On this page
As globalization intensifies, so has competition between regions. Region-specific economic advantages have required political and institutional changes. Para-diplomacy, or sub-national foreign relations, is on the rise. In early October 2013, the British Minister of State and the Foreign and Commonwealth Office came to Brazil to sign an agreement establishing "formal bilateral relations" with São Paulo, Latin America's wealthiest state. In late March 2013, the U.S. signed a similar agreement — the first time that the U.S. State Department forged direct relations with a subnational government in the southern hemisphere. Canada, France, Germany and a handful of other countries in Europe and Asia will soon sign their own agreements with São Paulo.
With rising urbanization, some cities, states/provinces and regions have economies the size of countries. For example, the German state of Baden-Württemberg has become an international technological hub for sustainable development and one of the most prosperous regions in Europe. Likewise, Guangdong is a significant economy in its own right. According to the OECD, Guangdong is a significant contributor to China's overall output and export success, and is a key destination for foreign direct investment. Within Guangdong, much of the provincial domestic product of US$665 billions concentrated within the Pearl River Delta. The growth of Guangdong has resulted, in part, from the freedom to pursue initiatives on the international stage set in place during the reforms of the 1980s.
With the strengthening of local power, the world's major cities and states/provinces have adopted international policies previously reserved for national governments and mustered resources to ensure the protection of their interests abroad. With globalization, these subnational governments can no longer fulfil their constitutional responsibilities in education, sanitation, economic development, transportation, the environment, and other areas, without interacting with the world. These local authorities rely on the international flow of capital, knowledge, and people to successfully implement their governmental programs. Instead, paradiplomacy empowers local governments and states/provinces to deal with the international dimensions of these issues on their own. There are early signs of economic para-diplomacy emerging in India. States like Gujarat and Punjab conduct international investor summits and cross-border trade.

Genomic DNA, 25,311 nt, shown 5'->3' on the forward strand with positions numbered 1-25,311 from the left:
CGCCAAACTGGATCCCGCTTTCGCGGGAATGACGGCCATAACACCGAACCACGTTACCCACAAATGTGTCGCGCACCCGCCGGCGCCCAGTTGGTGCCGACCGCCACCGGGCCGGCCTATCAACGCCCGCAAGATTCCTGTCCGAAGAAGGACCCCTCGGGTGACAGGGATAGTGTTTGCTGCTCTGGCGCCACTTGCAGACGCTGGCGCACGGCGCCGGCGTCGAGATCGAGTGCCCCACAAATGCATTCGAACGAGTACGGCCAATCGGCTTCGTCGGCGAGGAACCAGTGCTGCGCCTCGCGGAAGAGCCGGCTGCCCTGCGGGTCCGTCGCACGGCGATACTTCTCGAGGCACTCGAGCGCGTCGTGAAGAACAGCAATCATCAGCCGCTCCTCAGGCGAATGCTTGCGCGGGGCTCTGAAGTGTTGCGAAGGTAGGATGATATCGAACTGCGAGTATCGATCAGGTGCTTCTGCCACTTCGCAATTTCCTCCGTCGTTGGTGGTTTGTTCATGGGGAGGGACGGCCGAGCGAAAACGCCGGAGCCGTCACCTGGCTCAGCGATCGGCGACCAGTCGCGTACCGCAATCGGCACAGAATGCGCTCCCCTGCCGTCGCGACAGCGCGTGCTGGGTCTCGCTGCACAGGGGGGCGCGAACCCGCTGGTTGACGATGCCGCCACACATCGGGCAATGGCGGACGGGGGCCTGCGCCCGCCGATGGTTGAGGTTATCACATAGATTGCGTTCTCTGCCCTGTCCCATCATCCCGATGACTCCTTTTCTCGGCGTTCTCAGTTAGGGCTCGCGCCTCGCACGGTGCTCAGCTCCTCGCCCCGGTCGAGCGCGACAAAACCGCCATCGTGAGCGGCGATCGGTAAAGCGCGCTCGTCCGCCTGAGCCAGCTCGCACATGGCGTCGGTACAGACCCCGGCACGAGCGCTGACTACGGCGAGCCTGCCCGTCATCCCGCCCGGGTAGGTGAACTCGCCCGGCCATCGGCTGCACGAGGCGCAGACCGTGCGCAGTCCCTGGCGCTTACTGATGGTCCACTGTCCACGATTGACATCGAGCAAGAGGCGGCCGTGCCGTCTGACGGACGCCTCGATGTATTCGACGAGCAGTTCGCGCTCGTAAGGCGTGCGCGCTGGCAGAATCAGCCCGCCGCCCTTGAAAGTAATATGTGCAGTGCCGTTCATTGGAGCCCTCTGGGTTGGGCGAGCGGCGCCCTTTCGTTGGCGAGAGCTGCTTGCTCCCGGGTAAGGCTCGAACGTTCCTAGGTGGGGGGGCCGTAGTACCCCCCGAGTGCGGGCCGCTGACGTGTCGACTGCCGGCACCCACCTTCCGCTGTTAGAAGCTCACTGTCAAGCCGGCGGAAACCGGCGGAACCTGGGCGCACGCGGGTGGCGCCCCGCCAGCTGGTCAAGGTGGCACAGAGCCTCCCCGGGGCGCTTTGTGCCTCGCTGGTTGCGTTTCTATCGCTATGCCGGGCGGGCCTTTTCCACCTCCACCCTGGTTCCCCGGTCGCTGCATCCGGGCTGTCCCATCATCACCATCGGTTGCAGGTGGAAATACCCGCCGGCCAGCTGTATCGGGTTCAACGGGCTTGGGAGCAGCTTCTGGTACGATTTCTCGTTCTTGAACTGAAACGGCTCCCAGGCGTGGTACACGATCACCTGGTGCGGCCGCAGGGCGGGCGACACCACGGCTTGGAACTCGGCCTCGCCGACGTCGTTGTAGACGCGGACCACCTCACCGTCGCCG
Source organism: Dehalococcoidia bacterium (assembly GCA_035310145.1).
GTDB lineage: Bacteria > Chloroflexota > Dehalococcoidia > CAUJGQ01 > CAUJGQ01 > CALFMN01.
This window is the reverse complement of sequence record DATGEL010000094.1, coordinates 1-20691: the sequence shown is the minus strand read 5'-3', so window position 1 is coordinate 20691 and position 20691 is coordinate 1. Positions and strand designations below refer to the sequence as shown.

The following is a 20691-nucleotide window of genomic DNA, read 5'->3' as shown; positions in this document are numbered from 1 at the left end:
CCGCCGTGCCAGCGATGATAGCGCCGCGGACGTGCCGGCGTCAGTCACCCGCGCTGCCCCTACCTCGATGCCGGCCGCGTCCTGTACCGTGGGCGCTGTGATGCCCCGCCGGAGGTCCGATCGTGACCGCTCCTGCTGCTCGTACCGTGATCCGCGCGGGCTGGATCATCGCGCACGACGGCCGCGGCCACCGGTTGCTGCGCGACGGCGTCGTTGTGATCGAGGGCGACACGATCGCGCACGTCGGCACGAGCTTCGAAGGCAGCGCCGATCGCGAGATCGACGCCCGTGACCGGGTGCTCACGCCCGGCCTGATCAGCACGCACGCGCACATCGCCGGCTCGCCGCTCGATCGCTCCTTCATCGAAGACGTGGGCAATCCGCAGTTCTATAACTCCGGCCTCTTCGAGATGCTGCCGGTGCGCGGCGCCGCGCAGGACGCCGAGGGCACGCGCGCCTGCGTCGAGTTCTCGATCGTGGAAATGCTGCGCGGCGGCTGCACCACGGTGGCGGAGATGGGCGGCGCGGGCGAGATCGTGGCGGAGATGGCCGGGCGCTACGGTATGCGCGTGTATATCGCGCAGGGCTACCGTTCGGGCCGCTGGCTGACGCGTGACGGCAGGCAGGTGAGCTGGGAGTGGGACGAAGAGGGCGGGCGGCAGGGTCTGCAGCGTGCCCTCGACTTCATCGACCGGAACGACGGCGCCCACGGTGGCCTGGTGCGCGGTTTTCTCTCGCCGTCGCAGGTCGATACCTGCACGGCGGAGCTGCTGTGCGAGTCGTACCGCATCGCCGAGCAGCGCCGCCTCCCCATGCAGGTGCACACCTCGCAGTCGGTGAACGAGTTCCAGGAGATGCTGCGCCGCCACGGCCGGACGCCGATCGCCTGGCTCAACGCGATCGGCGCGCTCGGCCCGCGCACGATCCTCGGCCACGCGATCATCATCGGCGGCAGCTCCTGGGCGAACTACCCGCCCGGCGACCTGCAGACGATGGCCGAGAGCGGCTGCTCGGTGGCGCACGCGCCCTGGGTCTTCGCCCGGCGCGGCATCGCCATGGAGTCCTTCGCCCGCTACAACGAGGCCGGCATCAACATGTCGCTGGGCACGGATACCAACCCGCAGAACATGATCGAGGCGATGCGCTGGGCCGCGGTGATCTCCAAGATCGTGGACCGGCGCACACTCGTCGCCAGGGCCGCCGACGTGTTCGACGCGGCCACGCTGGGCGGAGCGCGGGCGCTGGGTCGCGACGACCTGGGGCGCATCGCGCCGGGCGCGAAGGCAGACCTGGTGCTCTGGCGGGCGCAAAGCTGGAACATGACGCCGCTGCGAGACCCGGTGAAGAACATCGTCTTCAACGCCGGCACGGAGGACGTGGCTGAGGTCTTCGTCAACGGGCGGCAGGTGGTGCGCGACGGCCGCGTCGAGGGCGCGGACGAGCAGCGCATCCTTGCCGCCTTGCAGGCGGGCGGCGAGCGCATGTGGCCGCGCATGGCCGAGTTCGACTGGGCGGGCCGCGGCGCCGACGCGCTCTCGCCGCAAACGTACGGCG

The rise of para-diplomacy has potential impacts on the foreign relations between countries as well as trade patterns. Today, many private intelligence firms, think tanks and NGOs have better access to quality sources than diplomats do. Several countries have begun modernising their diplomatic corps and functions to meet growing economic and social demands as a result of globalization and free market reforms. Some countries including Germany, Singapore and the U.S. have reconfigured their missions abroad, turning them into business and investment centres.
The broader consequence of this phenomenon is that it may force people to think beyond clearly defined countries and "nation building" towards integrating a rapidly urbanising world population directly into regional and international markets. Existing bilateral and multilateral institutions, forums and agreements may also be undermined or at least require significant adaptation.
- Tavares, R. "Foreign Policy Goes Local: How Globalization Made São Paulo into a Diplomatic Power." Foreign Affairs. October 2013. http://www.foreignaffairs.com/articles/140091/rodrigo-tavares/foreign-policy-goes-local
- "The State of Baden-Wuerttemberg." The Climate Group. http://www.theclimategroup.org/who-we-are/our-members/the-state-of-baden-wuerttemberg
- OECD Territorial Reviews: Guangdong, China. OECD. 2010. http://www.keepeek.com/Digital-Asset-Management/oecd/urban-rural-and-regional-development/oecd-territorial-reviews-guangdong-china-2010_9789264090088-en#page1